Tag: Seattle Mariners

NEW YORK, NY - JULY 17: Alex Rodriguez #13 of the New York Yankees hits a home run in the seventh inning against the Seattle Mariners during a MLB baseball game at Yankee Stadium on July 17, 2015 in the Bronx borough of New York City. (Photo by Rich Schultz/Getty Images)

Settling the Score: Friday’s results


Behind seven strong innings from Masahiro Tanaka and some late heroics by Alex Rodriguez, the Yankees began the second half of the season with a 4-3 win over the Mariners last night at Yankee Stadium.

Tanaka allowed three runs in the victory, with Kyle Seager doing all of the damage. Seager hit a solo home run in the third inning before hitting a two-run shot in the fifth. However, Tanaka was able to keep the rest of the Mariners offense off the board. He struck out seven and walked two in the victory and now owns a 3.65 ERA and 74/15 K/BB ratio over 74 innings on the year.

The game was tied 3-3 before Alex Rodriguez connected for a go-ahead solo homer off Joe Beimel in the bottom of the seventh inning. You can watch it here. It was A-Rod’s 19th home run of the season and the 673rd of his career. Dellin Betances and Andrew Miller each threw a scoreless inning to finish off the win for New York.

The Yankees now sit at 49-40 on the year and hold a 4 1/2 game lead in the American League East.

Your Friday box scores and AP recaps:

Royals 4, White Sox 2; Royals 0, White Sox 2

Mariners 3, Yankees 4

Marlins 3, Phillies 6

Cubs 2, Braves 4

Rays 2, Blue Jays 6

Cubs 2, Braves 4

Indians 1, Reds 6

Pirates 1, Brewers 4

Orioles 3, Tigers 7

Mets 2, Cardinals 3

Tigers 2, Astros 3

Giants 6, Diamondbacks 5 (12 innings)

Red Sox 0, Angels 1

Rockies 2, Padres 4

Twins 5, Athletics 0

Dodgers/Nationals – suspended

Lloyd McClendon says he’s going to run a tighter ship in the second half

Lloyd McClendon

This summer’s new reality show: “When Managers Manage!”

“We’ve got to get better, and we’ve got to start stringing together wins,” McClendon said. “That’s the message I’m going to send to my club starting the second half. I’ve given my club a lot of string and allowed them to do a lot of things, but it’s not working and we’ve got to change things . . . You try to stay positive and encourage your club, but maybe it takes prodding of a different nature,” McClendon said. “And if that’s the case, then that’s what I have to do.”

I suppose tone matters, but none of the hands-on or hands-off stuff from McClendon will matter much if no one besides Nelson Cruz swings a decent bat and the bullpen can’t figure it out. As the linked article makes clear, there is not a great chance of the M’s adding any big parts — the Mark Trumbo trade was probably it for them — so the current roster just has to turn it around.

Will McClendon cracking the whip help? Hard to see how. But what else can he do?

HBT First-Half Awards: American League Cy Young

Chris Sale

With no baseball on Wednesday or Thursday, we’re taking stock of the best performances of the first half of the season by handing out midseason awards. Maybe someday we’ll have the budget for an actual Midseason Award Trophy, but for now they merely get our kind and admiring words. Next up: American League Cy Young Award.

Craig Calcaterra‘s ballot:

1. Chris Sale, Chicago White Sox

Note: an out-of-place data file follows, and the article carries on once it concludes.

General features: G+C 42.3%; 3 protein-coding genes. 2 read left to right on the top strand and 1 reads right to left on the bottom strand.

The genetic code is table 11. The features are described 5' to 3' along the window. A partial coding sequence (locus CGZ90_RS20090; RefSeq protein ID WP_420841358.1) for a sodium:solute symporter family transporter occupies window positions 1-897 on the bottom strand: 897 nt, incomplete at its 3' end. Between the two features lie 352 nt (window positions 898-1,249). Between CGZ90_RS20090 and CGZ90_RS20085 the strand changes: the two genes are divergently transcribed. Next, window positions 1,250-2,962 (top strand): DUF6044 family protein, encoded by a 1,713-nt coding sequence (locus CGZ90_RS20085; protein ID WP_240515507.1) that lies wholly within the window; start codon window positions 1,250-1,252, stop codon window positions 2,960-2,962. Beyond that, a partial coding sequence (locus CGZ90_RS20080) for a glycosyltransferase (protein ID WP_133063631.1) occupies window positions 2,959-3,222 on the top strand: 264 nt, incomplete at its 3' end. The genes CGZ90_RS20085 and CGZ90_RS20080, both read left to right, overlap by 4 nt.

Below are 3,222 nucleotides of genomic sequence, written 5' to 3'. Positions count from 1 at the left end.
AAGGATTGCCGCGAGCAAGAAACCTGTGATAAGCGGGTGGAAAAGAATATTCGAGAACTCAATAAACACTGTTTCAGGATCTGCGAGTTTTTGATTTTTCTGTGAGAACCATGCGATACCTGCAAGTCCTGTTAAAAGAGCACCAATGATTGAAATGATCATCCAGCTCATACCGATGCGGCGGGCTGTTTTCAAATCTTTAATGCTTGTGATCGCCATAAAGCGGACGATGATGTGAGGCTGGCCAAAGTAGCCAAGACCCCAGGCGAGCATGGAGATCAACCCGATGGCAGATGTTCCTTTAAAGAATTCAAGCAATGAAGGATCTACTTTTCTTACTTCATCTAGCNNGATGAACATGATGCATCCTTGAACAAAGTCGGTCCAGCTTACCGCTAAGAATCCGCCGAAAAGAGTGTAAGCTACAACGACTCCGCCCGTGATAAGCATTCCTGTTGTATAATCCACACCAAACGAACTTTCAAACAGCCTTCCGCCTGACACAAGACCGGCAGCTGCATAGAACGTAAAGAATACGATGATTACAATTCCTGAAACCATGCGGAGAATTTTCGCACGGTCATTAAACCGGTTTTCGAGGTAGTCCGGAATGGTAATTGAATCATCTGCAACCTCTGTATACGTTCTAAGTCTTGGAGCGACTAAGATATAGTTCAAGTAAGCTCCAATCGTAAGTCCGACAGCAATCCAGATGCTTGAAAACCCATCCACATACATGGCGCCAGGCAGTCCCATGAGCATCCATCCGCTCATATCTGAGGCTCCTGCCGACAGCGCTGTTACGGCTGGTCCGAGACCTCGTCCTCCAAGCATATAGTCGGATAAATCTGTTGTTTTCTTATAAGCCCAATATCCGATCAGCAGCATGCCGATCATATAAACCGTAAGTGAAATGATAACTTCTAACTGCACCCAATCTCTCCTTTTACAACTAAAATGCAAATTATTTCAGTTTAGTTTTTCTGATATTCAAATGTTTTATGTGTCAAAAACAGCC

2. Sonny Gray, Oakland A’s
3. Dallas Keuchel, Houston Astros

This is a dang close race, folks, with arguments for all three of these guys, in terms of stats, in terms of narratives or in terms of whatever combination of those two things you prefer to let lead you in your analysis of such things.

Chris Sale, of course, has been striking out the world, leading the league in strikeouts, strikeouts per nine innings and leading the AL in WHIP and in Fielding Independent Pitching. Sonny Gray leads the American League in adjusted ERA+, ERA, and has given up fewer hits and fewer home runs per nine innings than any starter. Dallas Keuchel, for his part, is tied for the lead league in wins and WAR among pitchers. As far as narrative stuff goes, Keuchel is leading a surprisingly good Astros team, Sale tied the record for most consecutive games with ten strikeouts or more and Gray, well, he’s at least a reason to watch the A’s every fifth day.

If you ask me who should win this award ten times in the next few days I’d probably go back and forth between Sale and Gray a handful of times and may, when I’m feeling narrative-y, throw it Keuchel’s way on occasion. And I’d probably clear my throat and mention Felix Hernandez and Chris Archer a couple of times too because they’re having fantastic seasons. But if you put a gun to my head and make me choose one, I’ll choose Sale, because strikeouts are fun, even if they’re somewhat fascist.

Aaron Gleeman‘s ballot:

1. Dallas Keuchel, Houston Astros
2. Chris Sale, Chicago White Sox
3. Sonny Gray, Oakland A’s

I agree with basically everything Calcaterra said above, especially the stuff about this being an extremely close race so far. Chris Sale has been the most dominant starter, but in looking over all the relevant numbers I kept coming back to Dallas Keuchel as being every bit as deserving. He leads the league in innings pitched and batters faced–which is huge for an Astros rotation that otherwise hasn’t been particularly good–and Keuchel ranks second in ERA at 2.23, just 0.18 behind Sonny Gray and 0.49 better than Sale.

I give Keuchel the slight edge based mostly on a higher workload–he’s thrown 14 more innings than Gray and 18 more innings than Sale–while also having zero problem with anyone thinking Sale or Gray should be in the top spot. It’s also worth giving a little nod to reigning Cy Young winner Corey Kluber, whose secondary numbers remain Cy Young-caliber even if poor lineup, bullpen, and defensive support from the Indians have burdened him with an ugly win-loss record and too many runs allowed.